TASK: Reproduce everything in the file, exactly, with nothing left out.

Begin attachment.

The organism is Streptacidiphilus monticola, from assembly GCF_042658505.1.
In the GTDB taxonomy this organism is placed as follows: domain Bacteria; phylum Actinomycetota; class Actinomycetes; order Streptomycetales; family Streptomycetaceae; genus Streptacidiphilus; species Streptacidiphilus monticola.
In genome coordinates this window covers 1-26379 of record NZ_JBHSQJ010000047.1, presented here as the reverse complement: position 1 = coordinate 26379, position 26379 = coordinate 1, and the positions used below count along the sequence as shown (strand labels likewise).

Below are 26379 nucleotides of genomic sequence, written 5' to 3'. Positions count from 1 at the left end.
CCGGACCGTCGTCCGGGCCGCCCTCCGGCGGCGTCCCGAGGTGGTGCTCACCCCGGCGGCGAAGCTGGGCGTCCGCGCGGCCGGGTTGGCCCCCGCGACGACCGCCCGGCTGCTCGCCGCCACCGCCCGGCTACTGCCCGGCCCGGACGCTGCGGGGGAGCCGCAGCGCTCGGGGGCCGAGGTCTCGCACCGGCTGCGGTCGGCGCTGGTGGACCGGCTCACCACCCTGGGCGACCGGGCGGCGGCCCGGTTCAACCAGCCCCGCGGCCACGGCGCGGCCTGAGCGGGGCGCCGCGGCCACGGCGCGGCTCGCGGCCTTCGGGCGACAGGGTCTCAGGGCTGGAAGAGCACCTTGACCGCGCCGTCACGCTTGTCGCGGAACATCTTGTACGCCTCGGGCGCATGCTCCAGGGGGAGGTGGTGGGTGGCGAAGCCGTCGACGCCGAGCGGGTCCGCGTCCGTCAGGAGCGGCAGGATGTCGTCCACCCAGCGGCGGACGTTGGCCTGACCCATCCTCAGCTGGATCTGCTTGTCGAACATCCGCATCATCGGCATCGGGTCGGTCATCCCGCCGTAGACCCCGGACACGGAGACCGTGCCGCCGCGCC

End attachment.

The organism is Streptacidiphilus monticola, from assembly GCF_042658505.1.
In the GTDB taxonomy this organism is placed as follows: domain Bacteria; phylum Actinomycetota; class Actinomycetes; order Streptomycetales; family Streptomycetaceae; genus Streptacidiphilus; species Streptacidiphilus monticola.
In genome coordinates this window covers 1-26379 of record NZ_JBHSQJ010000047.1, presented here as the reverse complement: position 1 = coordinate 26379, position 26379 = coordinate 1, and the positions used below count along the sequence as shown (strand labels likewise).

Below are 26379 nucleotides of genomic sequence, written 5' to 3'. Positions count from 1 at the left end.
CCGGACCGTCGTCCGGGCCGCCCTCCGGCGGCGTCCCGAGGTGGTGCTCACCCCGGCGGCGAAGCTGGGCGTCCGCGCGGCCGGGTTGGCCCCCGCGACGACCGCCCGGCTGCTCGCCGCCACCGCCCGGCTACTGCCCGGCCCGGACGCTGCGGGGGAGCCGCAGCGCTCGGGGGCCGAGGTCTCGCACCGGCTGCGGTCGGCGCTGGTGGACCGGCTCACCACCCTGGGCGACCGGGCGGCGGCCCGGTTCAACCAGCCCCGCGGCCACGGCGCGGCCTGAGCGGGGCGCCGCGGCCACGGCGCGGCTCGCGGCCTTCGGGCGACAGGGTCTCAGGGCTGGAAGAGCACCTTGACCGCGCCGTCACGCTTGTCGCGGAACATCTTGTACGCCTCGGGCGCATGCTCCAGGGGGAGGTGGTGGGTGGCGAAGCCGTCGACGCCGAGCGGGTCCGCGTCCGTCAGGAGCGGCAGGATGTCGTCCACCCAGCGGCGGACGTTGGCCTGACCCATCCTCAGCTGGATCTGCTTGTCGAACATCCGCATCATCGGCATCGGGTCGGTCATCCCGCCGTAGACCCCGGACACGGAGACCGTGCCGCCGCGCC